United States: Illinois Supreme Court Holds City Not Required To Arbitrate Termination Of Police Officer

Last Updated: March 9 2017
Article by Kirk Jenkins

The Illinois Supreme Court has long held that when parties enter into a broad arbitration agreement but it's unclear whether the specific subject of a dispute is covered, the question of arbitrability is initially decided by the arbitrator, not a court.  But that rule is subject to a big caveat: the right to arbitrate can be waived where the party voluntarily participates in proceedings inconsistent with arbitration.  In the closing days of the January term, the Court unanimously held that a police officer had waived any right he might otherwise have had to arbitrate his termination, affirming the Appellate Court in Village of Bartonville v. Lopez.  Our detailed report on the underlying facts and lower court holdings in Village of Bartonville is here.

The defendant in Village of Bartonville was a police officer for the plaintiff from 2012 through 2014.  At all relevant times, there was a collective bargaining agreement in place between the defendant labor union and the Village which provided for a grievance procedure.  In a separate article, the CBA addressed discipline, providing that discipline should be progressive and corrective, and that no officer could be disciplined without just cause.

The village police chief signed a complaint for termination against the defendant officer in August 2014, accusing him of violating certain procedures and field training directives during and after a traffic stop.  The complaint was filed with the board of fire and police commissioners.  Counsel for the Board agreed with counsel for the officer (who also represented the union) that a hearing on the complaint would be set for October 3.

Just prior to the hearing, the officer filed a declaratory judgment action in Circuit Court, seeking a judgment that the Board had lost jurisdiction over the complaint by failing to have a complaint within thirty days of filing.  A few months later, the court granted summary judgment to the defendants in that action, holding that the delay in the hearing had been at the officer's request, and the Appellate Court affirmed.

At the outset of the October 3 hearing, counsel for the officer stated that the officer was participating in the hearing without waiving his challenge to jurisdiction or his right to grieve any suspension or termination that might be imposed.  During the hearing, defense counsel cross-examined witnesses and made a closing argument (during which once again counsel stated that he was not waiving the challenge to jurisdiction or the right to file a grievance).   At the conclusion of the hearing, the Board discharged the officer.  The officer did not seek review of that decision pursuant to the Administrative Review Law.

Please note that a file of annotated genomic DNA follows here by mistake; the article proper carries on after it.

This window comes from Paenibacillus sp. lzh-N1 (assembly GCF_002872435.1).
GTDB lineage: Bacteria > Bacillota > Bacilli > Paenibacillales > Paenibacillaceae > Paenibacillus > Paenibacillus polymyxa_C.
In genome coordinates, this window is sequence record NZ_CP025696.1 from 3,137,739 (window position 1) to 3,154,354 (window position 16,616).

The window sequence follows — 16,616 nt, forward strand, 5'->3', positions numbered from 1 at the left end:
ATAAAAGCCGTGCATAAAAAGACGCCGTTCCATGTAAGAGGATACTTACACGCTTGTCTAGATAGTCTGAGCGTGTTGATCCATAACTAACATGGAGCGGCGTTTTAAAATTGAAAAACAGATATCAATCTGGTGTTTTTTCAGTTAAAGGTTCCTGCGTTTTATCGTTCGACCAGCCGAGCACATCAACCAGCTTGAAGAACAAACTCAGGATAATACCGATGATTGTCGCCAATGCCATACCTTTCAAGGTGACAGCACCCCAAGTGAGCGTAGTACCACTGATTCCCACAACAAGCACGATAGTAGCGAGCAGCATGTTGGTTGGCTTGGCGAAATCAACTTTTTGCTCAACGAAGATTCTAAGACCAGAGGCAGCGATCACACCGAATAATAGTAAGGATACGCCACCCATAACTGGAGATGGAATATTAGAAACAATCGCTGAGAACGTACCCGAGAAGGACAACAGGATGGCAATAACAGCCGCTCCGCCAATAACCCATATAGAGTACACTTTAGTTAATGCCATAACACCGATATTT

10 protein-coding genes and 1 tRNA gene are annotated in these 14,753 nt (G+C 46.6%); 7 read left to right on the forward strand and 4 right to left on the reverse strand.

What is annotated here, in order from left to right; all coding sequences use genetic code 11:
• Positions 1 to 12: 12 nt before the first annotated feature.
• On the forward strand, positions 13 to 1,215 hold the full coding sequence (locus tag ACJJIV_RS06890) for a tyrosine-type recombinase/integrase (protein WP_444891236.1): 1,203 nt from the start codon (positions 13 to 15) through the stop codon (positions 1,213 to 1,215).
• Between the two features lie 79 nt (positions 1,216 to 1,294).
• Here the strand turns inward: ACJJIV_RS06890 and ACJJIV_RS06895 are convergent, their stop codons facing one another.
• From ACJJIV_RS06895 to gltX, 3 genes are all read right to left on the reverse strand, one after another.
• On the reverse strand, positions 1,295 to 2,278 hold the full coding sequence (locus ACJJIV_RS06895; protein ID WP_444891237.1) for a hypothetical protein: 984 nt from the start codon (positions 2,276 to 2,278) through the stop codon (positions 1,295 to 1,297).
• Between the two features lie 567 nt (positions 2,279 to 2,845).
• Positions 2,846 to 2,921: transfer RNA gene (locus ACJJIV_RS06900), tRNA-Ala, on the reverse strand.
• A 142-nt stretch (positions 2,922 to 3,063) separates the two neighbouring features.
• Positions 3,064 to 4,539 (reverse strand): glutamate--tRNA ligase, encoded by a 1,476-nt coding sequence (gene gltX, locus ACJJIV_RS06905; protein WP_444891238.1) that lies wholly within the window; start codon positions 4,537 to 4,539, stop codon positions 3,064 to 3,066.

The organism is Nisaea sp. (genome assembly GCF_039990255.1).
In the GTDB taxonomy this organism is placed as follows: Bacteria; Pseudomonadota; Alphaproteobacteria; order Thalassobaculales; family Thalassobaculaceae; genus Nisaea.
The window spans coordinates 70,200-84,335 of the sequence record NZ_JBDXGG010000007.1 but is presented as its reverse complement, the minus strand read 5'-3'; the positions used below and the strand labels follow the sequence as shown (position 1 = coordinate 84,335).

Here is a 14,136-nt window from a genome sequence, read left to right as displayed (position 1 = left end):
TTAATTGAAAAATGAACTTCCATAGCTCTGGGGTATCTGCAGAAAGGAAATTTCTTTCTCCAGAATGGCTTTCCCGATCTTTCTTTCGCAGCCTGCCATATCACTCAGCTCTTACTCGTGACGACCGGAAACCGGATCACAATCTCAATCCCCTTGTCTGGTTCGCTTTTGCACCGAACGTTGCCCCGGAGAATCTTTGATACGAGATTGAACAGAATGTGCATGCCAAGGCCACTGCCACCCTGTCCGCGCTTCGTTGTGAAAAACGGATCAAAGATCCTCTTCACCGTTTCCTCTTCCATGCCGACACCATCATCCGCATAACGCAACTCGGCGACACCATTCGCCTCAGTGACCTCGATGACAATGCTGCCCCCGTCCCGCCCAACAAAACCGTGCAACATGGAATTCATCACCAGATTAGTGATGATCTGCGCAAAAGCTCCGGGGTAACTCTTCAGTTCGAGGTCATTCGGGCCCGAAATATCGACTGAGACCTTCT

Instead, the officer filed a grievance over his termination.  The plaintiff responded by filing a declaratory judgment action of their own, seeking a judgment that the termination was not an arbitrable matter.  The defendants argued that the officer was attempting to get improper collateral review of the Board's administrative decision firing him.  The court ultimately granted plaintiff's motion for summary judgment, holding that there was no provision in the parties' CBA consigning discipline and termination to the grievance arbitration procedure.  The Appellate Court reversed, applying the rule above – since the contract was unclear about whether arbitration of discipline was intended, the decision on arbitrability should be made in the first instance by an arbitrator.

In an opinion by Justice Thomas, the Supreme Court unanimously reversed.  On appeal, the defendants argued that the only question was whether the CBA expressly excluded discipline and termination from arbitration.  If it did not, pursuant to long-standing precedent, the question of arbitrability was turned over to an arbitrator.

The problem with that view, the Supreme Court found, was the officer's substantive participation in the Board hearing.  The Court noted that during the hearing, although counsel had purported to reserve the right to file a grievance, the officer never challenged the Board's jurisdiction on the grounds that the matter was subject to grievance arbitration (the officer's jurisdictional challenge went solely to the delay in the hearing), nor did he ask the Board to stay the proceedings pending his filing of a grievance, or ask a court to enjoin the Board from proceeding.

The defendants argued that the Municipal Code authorized them to pursue both the hearing and arbitration in tandem.  But that could not be, the Court held; that would imply that an arbitrator could potentially overrule the Board, or even a court, in the parallel proceedings.  Since the defendants had permitted the Board's decision to become final without an appeal, that decision now barred any resort to the grievance procedure by res judicata, given that the Board's proceedings (in which the officer testified, and his counsel presented evidence, cross-examined witnesses and made a closing argument) were judicial in nature.

Holding that by fully participating in the hearing and allowing the Board's decision to become final the officer had acted in a manner inconsistent with any right he might have had to arbitrate, the Court reversed the Appellate Court.

The content of this article is intended to provide a general guide to the subject matter. Specialist advice should be sought about your specific circumstances.

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